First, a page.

I liked some of the humour in this book - particularly some exchanges between Mike Harmon and a Hong Kong policeman as well as the Joss Whedon/Firefly jokes. But parts of this novel are very dark and overall I think it is the weakest of the six books in the series.

All the books in this series feature either counter-terror operations or actual pitched battles against pirates, terrorists or Islamic extremists, and have some of the characters vocally expressing very right wing views. All six books have villains who enjoy inflicting sexual violence against women, up to and including rape and murder, and the central character also has sexual tastes which range from the kinky to the completely out of order, so none of the books are suitable for anyone squeamish. "Tiger by the Tail" is slightly less extreme than "Ghost" which was the first book in the series, but is still not for the squeamish or prudish.

As mentioned, it is some of the passages on torture with which this book pushes the envelope hard in several places.

As a rough litmus test, if you were strongly against the Iraq war, are very pro-feminist, don't like reading scenes in which a woman is brutalised or tortured, or are even slightly prudish, do your blood pressure a favour and refrain from touching this entire series with a ten foot barge-pole.

The back story to this book: former SEAL Mike Harmon, codename Ghost, has defeated a number of terrorist plots, and in the universe of this story it was he rather than Barak Obama's people who polished off Osama Bin laden. He has settled down in a remote valley in the country of Georgia where he bought the local castle.

The area of Georgia concerned does not actually exist, but if it did, it would be part of the region which Russian tanks invaded at about the time the previous book in the series came out.

It turns out that the castle and associated farmland which Mike bought came with some feudal retainers, the Keldara, who accept him as their liege lord or "Kildar" - and if that sounds wierd and anachronistic at the start of the 21st century you ain't read nothing yet.

Since Chechen terrorists are a major nuisance in the area on both sides of the Georgian/Russian frontier, Mike Harmon has trained some of his Keldara as an anti-terrorist militia with the knowledge and support of the Georgian, Russian, and US governments. (The relevant novel was written at a time when relations between Russia and Georgia were merely bad, which is reflected in the book, but before they deteriorated into war and invasion.)

Mike and the Keldara subsequently smashed a criminal conspiracy in which senior figures in the governments of most of the world's most powerful governments were implicated. The guilty individuals concerned have been quietly removed from power, but now Mike Harmon has both friends and enemies in all those governments. One result of this was that in some of the previous books Mike Harmon was taken very seriously by a U.S. President who appeared to be based on George W Bush: at the time of "Tiger by the Tail" he still appears to have close links to the White House even though it is set at a date when in our timeline the tenancy of the Oval Office had passed to President Obama.

The full "Paladin of Shadows" series currently consists of

Choosers of the Slain
Into the Breach
A Deeper Blue
Tiger by the Tail.

John Ringo normally writes military SF and most of his offerings in that genre are extremely good. This series is about a freelance war on terror. In places, and especially in the first book but also in this one, Ringo seems to be in grave danger of crossing the line between challenging the reader and going out of your way to see how many people you can offend. That goes even for his fans among military SF readers, who are probably neither the most prudish or left/liberal of audiences.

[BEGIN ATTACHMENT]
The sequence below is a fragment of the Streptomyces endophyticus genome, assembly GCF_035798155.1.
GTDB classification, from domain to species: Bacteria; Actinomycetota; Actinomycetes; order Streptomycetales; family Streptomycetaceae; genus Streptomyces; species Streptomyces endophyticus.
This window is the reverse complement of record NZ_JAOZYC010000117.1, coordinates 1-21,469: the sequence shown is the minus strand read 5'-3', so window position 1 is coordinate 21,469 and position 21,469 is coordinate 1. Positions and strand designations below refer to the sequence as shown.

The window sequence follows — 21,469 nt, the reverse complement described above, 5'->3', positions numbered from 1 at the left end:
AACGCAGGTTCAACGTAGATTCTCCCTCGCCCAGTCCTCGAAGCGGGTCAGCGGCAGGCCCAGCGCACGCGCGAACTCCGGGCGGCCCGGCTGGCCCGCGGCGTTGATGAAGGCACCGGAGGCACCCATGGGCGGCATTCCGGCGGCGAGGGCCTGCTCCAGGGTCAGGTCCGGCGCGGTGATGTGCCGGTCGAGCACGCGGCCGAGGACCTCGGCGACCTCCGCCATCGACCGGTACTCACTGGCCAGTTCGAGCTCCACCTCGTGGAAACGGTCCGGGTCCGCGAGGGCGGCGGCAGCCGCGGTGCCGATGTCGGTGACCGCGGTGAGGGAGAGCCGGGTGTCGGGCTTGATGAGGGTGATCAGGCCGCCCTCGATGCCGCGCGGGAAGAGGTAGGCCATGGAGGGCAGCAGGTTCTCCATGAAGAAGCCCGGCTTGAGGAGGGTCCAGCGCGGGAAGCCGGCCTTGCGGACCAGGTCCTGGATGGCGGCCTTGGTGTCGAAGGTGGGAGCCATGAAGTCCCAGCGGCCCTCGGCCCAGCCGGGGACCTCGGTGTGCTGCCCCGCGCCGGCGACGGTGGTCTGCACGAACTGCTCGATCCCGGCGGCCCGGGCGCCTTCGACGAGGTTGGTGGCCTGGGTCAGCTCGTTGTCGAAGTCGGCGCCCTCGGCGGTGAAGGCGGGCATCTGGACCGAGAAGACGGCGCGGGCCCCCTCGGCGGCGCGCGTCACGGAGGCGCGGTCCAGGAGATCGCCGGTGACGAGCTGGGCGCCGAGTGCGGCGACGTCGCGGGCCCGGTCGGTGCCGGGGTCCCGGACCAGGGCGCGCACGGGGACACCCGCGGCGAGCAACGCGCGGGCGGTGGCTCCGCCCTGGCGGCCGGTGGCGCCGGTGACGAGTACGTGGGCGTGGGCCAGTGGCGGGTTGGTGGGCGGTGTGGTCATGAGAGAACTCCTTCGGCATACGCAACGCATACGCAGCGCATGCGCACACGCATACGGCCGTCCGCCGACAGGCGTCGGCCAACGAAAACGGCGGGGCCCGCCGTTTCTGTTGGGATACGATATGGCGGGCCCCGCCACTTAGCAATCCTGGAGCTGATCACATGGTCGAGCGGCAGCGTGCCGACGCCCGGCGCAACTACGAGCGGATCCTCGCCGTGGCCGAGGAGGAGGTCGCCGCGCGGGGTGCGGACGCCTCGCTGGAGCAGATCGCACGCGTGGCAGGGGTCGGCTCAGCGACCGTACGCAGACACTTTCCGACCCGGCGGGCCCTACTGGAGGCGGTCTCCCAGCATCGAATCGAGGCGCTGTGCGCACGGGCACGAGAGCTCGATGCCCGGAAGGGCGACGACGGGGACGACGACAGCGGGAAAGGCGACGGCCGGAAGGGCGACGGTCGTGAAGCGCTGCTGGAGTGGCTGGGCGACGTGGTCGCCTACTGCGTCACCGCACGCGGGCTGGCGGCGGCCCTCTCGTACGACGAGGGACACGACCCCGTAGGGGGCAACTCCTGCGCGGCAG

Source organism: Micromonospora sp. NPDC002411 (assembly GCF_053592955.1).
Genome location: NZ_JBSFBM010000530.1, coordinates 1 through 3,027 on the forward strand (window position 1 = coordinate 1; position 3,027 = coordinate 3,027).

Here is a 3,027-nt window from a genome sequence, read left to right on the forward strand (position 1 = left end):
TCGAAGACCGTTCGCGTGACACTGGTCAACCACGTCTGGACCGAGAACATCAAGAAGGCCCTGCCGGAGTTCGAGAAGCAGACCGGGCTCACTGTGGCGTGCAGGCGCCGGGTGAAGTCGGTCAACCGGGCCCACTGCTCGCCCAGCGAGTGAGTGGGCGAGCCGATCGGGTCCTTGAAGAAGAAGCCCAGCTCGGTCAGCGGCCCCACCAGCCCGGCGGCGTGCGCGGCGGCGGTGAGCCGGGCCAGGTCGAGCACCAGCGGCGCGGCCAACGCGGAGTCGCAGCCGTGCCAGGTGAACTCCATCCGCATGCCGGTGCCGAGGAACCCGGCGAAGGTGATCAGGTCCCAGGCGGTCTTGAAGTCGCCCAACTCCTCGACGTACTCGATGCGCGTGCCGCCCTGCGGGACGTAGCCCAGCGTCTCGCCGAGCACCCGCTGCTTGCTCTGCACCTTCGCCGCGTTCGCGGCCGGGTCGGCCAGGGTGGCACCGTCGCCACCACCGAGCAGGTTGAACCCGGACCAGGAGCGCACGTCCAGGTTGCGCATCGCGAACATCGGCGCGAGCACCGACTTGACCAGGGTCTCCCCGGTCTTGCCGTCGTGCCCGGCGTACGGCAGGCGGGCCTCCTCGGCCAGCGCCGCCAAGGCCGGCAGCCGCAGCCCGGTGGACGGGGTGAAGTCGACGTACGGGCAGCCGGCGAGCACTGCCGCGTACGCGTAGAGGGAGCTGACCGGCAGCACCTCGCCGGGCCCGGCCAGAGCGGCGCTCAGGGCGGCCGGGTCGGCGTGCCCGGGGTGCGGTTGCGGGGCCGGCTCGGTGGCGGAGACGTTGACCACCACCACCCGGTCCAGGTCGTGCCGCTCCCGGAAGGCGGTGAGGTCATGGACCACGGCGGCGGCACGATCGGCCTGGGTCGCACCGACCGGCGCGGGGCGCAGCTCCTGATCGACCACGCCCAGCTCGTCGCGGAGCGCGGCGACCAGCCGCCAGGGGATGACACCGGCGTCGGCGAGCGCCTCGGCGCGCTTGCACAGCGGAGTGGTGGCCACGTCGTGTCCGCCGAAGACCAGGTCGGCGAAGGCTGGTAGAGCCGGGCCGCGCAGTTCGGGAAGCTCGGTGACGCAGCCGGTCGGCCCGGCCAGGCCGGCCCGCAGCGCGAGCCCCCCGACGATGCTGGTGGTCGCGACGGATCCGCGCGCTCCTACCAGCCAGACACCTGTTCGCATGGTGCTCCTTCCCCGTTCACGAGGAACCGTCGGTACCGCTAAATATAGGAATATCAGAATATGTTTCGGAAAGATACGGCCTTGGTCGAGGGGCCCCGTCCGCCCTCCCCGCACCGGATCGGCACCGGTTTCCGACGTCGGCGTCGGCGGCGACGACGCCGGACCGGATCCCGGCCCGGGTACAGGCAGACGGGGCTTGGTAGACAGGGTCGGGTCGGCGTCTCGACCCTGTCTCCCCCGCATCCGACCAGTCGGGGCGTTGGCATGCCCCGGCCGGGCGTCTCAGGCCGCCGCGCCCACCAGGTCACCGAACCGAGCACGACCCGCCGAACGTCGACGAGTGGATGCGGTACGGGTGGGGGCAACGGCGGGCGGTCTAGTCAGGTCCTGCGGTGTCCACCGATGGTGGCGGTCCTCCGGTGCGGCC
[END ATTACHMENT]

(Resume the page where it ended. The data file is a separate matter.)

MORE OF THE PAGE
As mentioned, all six books in the series contain a great deal of violence, strongly expressed and very right-wing political views, and references to sex which are always utterly politically incorrect and sometimes fairly explicit. My copies of these books are stored where my children can't get at them and will be until they are adults.

Provided you are not offended by the sex, violence and non-PC attitudes, these books can be exciting and entertaining in places. But I would advise feminists, left-wingers, and anyone even slightly prudish to save your money for something else.
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on 14 March 2015
Too contrived and superficial. Reads a bit like a pre-teen novel with added sex of a rather odd kind. Ringo might have lent his name to the title but had very little other input
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on 27 February 2013
Big disappointment. Will now stop buying books from this series. Shallow and boring story. Characters one dimensional. Reminds me of book 1. The ones in-between were good
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on 2 March 2013
As expected, a good addition to the series.
I cannot wait for the next one to be published, hopefully soon.
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on 28 July 2015
excellent book AA++
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on 8 March 2013
This is a shadow of previous books with very little beyond a few of the original characters to link it with previous works. It has lost much of what made the series worth reading, there was no originality here and no depth of plot. I have no knowledge of the original authors input to this book but overall I suspect it was very little beyond cursory character guidelines and his name on the dust cover! Sorry, but this is a disappointing follow up to the series but given the quality I certainly hope it's the Last.
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on 27 March 2015
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on 10 January 2013
Another great book by John Ringo want more military stories

Maybe about bringing the Gurkas to the valley of the keldar